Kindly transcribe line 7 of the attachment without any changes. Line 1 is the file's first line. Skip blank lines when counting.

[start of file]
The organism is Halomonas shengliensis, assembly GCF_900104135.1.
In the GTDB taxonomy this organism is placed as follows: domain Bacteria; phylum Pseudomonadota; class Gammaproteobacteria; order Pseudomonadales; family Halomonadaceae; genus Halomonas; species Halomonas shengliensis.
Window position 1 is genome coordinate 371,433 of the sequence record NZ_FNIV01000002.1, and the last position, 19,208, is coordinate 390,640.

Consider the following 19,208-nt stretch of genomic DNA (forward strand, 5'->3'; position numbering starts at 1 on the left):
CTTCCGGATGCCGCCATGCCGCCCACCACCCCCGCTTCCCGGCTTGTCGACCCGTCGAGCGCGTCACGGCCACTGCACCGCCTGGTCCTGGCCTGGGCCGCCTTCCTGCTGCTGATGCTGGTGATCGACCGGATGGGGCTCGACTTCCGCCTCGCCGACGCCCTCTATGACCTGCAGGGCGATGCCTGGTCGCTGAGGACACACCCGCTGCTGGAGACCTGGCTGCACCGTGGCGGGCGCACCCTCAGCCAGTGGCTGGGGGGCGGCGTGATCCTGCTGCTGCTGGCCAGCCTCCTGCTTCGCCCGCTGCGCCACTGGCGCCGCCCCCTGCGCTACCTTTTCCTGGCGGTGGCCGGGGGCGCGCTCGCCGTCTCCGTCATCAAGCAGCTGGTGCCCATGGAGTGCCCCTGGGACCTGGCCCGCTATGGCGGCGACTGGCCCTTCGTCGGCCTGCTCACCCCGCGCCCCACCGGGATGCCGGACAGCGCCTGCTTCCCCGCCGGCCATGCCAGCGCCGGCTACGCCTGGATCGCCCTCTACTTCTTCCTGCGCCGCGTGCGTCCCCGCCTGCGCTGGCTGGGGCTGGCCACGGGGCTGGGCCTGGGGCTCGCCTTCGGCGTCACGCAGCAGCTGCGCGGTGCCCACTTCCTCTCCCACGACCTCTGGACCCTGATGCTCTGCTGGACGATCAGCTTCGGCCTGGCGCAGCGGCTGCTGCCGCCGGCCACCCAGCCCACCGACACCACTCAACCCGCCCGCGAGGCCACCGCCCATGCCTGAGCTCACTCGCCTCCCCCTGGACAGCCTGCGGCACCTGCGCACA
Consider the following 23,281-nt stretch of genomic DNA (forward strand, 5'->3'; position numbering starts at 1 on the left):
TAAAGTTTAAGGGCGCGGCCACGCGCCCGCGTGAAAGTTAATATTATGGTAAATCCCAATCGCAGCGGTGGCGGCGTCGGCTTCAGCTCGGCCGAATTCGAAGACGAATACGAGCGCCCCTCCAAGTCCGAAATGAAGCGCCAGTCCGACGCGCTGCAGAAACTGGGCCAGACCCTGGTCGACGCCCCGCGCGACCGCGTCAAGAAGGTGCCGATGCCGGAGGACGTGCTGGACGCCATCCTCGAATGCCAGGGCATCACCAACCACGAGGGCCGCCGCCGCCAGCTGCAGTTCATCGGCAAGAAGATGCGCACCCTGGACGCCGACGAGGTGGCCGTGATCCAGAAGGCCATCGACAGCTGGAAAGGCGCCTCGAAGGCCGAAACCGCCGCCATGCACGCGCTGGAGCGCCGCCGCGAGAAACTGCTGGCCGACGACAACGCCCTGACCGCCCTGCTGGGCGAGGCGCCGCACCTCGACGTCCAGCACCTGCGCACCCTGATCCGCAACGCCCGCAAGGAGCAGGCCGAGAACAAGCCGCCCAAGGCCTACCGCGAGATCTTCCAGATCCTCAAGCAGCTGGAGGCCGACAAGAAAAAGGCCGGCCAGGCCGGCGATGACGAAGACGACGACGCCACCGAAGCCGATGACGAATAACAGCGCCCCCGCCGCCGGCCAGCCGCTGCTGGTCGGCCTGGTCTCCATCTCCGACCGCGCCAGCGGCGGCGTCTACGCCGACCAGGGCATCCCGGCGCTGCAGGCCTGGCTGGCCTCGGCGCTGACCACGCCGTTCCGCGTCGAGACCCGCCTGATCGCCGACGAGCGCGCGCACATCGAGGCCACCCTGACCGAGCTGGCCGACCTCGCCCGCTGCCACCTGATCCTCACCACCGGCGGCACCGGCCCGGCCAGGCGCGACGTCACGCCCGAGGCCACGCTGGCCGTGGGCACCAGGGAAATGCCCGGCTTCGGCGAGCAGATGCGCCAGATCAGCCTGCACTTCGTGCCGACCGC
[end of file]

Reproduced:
TAAAGTTTAAGGGCGCGGCCACGCGCCCGCGTGAAAGTTAATATTATGGTAAATCCCAATCGCAGCGGTGGCGGCGTCGGCTTCAGCTCGGCCGAATTCGAAGACGAATACGAGCGCCCCTCCAAGTCCGAAATGAAGCGCCAGTCCGACGCGCTGCAGAAACTGGGCCAGACCCTGGTCGACGCCCCGCGCGACCGCGTCAAGAAGGTGCCGATGCCGGAGGACGTGCTGGACGCCATCCTCGAATGCCAGGGCATCACCAACCACGAGGGCCGCCGCCGCCAGCTGCAGTTCATCGGCAAGAAGATGCGCACCCTGGACGCCGACGAGGTGGCCGTGATCCAGAAGGCCATCGACAGCTGGAAAGGCGCCTCGAAGGCCGAAACCGCCGCCATGCACGCGCTGGAGCGCCGCCGCGAGAAACTGCTGGCCGACGACAACGCCCTGACCGCCCTGCTGGGCGAGGCGCCGCACCTCGACGTCCAGCACCTGCGCACCCTGATCCGCAACGCCCGCAAGGAGCAGGCCGAGAACAAGCCGCCCAAGGCCTACCGCGAGATCTTCCAGATCCTCAAGCAGCTGGAGGCCGACAAGAAAAAGGCCGGCCAGGCCGGCGATGACGAAGACGACGACGCCACCGAAGCCGATGACGAATAACAGCGCCCCCGCCGCCGGCCAGCCGCTGCTGGTCGGCCTGGTCTCCATCTCCGACCGCGCCAGCGGCGGCGTCTACGCCGACCAGGGCATCCCGGCGCTGCAGGCCTGGCTGGCCTCGGCGCTGACCACGCCGTTCCGCGTCGAGACCCGCCTGATCGCCGACGAGCGCGCGCACATCGAGGCCACCCTGACCGAGCTGGCCGACCTCGCCCGCTGCCACCTGATCCTCACCACCGGCGGCACCGGCCCGGCCAGGCGCGACGTCACGCCCGAGGCCACGCTGGCCGTGGGCACCAGGGAAATGCCCGGCTTCGGCGAGCAGATGCGCCAGATCAGCCTGCACTTCGTGCCGACCGC